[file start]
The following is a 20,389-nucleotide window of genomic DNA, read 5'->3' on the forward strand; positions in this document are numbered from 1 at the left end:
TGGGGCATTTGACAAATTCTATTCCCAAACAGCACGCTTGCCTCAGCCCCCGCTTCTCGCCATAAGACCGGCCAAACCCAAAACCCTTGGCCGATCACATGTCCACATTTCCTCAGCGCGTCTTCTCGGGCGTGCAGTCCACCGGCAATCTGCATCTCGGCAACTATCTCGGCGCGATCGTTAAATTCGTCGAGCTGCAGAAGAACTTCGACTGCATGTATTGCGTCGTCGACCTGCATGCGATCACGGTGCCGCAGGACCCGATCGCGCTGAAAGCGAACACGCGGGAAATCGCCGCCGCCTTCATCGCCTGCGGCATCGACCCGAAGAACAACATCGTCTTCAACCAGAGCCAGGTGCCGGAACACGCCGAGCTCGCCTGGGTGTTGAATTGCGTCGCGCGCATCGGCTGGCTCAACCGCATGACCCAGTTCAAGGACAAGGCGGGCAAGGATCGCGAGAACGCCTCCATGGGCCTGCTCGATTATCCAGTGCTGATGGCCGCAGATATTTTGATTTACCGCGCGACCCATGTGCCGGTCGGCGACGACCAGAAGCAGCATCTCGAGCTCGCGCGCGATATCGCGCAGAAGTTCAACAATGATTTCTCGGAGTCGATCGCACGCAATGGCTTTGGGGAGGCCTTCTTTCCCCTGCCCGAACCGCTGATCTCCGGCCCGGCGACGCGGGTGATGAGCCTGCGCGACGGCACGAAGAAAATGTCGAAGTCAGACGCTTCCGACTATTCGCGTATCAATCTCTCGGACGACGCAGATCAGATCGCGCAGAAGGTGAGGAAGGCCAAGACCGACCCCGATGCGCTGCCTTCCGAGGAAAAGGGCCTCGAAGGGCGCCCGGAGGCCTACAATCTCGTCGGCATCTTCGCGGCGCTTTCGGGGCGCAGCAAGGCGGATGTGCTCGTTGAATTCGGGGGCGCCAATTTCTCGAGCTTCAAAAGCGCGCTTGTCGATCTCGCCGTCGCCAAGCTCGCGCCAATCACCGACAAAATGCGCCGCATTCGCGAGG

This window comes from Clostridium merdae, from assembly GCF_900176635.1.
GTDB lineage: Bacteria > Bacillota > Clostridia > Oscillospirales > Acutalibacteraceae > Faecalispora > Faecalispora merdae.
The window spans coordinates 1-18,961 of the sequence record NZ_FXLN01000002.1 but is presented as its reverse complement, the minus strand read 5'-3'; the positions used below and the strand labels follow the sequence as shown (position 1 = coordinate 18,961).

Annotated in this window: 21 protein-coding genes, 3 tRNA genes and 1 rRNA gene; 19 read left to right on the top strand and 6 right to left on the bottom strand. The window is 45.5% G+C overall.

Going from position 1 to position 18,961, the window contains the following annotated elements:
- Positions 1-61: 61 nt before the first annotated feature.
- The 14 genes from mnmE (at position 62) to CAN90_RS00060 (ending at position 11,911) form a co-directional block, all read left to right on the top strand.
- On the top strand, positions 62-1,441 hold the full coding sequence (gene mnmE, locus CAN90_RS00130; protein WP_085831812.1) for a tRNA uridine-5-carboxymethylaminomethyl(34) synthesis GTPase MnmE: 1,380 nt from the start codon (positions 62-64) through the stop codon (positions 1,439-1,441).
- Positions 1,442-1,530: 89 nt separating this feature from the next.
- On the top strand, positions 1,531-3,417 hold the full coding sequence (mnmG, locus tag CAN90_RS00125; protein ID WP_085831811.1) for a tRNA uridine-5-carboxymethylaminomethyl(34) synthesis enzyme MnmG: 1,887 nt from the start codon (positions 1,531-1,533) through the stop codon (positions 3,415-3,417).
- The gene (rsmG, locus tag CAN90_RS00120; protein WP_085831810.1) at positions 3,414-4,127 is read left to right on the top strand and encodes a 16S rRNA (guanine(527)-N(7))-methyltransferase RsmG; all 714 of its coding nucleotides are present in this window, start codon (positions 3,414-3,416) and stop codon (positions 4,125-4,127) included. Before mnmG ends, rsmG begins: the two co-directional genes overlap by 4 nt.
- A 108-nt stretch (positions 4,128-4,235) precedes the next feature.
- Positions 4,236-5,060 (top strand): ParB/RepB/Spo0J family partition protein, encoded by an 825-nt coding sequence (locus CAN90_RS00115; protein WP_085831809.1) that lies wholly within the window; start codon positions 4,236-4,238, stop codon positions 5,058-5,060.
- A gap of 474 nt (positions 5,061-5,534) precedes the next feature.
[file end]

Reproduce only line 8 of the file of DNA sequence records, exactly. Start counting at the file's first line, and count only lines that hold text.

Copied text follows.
- Positions 1-61: 61 nt before the first annotated feature.